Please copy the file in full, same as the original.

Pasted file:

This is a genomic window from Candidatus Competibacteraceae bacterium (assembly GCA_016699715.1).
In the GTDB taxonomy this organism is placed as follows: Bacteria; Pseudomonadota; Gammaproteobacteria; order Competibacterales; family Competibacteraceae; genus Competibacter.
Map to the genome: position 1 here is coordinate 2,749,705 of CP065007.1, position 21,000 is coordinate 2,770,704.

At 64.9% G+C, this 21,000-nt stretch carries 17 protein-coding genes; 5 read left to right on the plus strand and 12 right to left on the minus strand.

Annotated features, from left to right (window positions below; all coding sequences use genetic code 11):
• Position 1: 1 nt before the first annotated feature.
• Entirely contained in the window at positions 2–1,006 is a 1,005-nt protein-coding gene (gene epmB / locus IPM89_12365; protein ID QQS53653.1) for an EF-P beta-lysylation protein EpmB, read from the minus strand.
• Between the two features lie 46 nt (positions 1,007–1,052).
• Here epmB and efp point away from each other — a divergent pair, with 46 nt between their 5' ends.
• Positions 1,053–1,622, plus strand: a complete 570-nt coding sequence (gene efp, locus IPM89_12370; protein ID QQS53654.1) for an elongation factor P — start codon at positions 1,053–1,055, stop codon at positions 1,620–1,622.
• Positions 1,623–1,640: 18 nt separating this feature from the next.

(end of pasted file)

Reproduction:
This is a genomic window from Candidatus Competibacteraceae bacterium (assembly GCA_016699715.1).
In the GTDB taxonomy this organism is placed as follows: Bacteria; Pseudomonadota; Gammaproteobacteria; order Competibacterales; family Competibacteraceae; genus Competibacter.
Map to the genome: position 1 here is coordinate 2,749,705 of CP065007.1, position 21,000 is coordinate 2,770,704.

At 64.9% G+C, this 21,000-nt stretch carries 17 protein-coding genes; 5 read left to right on the plus strand and 12 right to left on the minus strand.

Annotated features, from left to right (window positions below; all coding sequences use genetic code 11):
• Position 1: 1 nt before the first annotated feature.
• Entirely contained in the window at positions 2–1,006 is a 1,005-nt protein-coding gene (gene epmB / locus IPM89_12365; protein ID QQS53653.1) for an EF-P beta-lysylation protein EpmB, read from the minus strand.
• Between the two features lie 46 nt (positions 1,007–1,052).
• Here epmB and efp point away from each other — a divergent pair, with 46 nt between their 5' ends.
• Positions 1,053–1,622, plus strand: a complete 570-nt coding sequence (gene efp, locus IPM89_12370; protein ID QQS53654.1) for an elongation factor P — start codon at positions 1,053–1,055, stop codon at positions 1,620–1,622.
• Positions 1,623–1,640: 18 nt separating this feature from the next.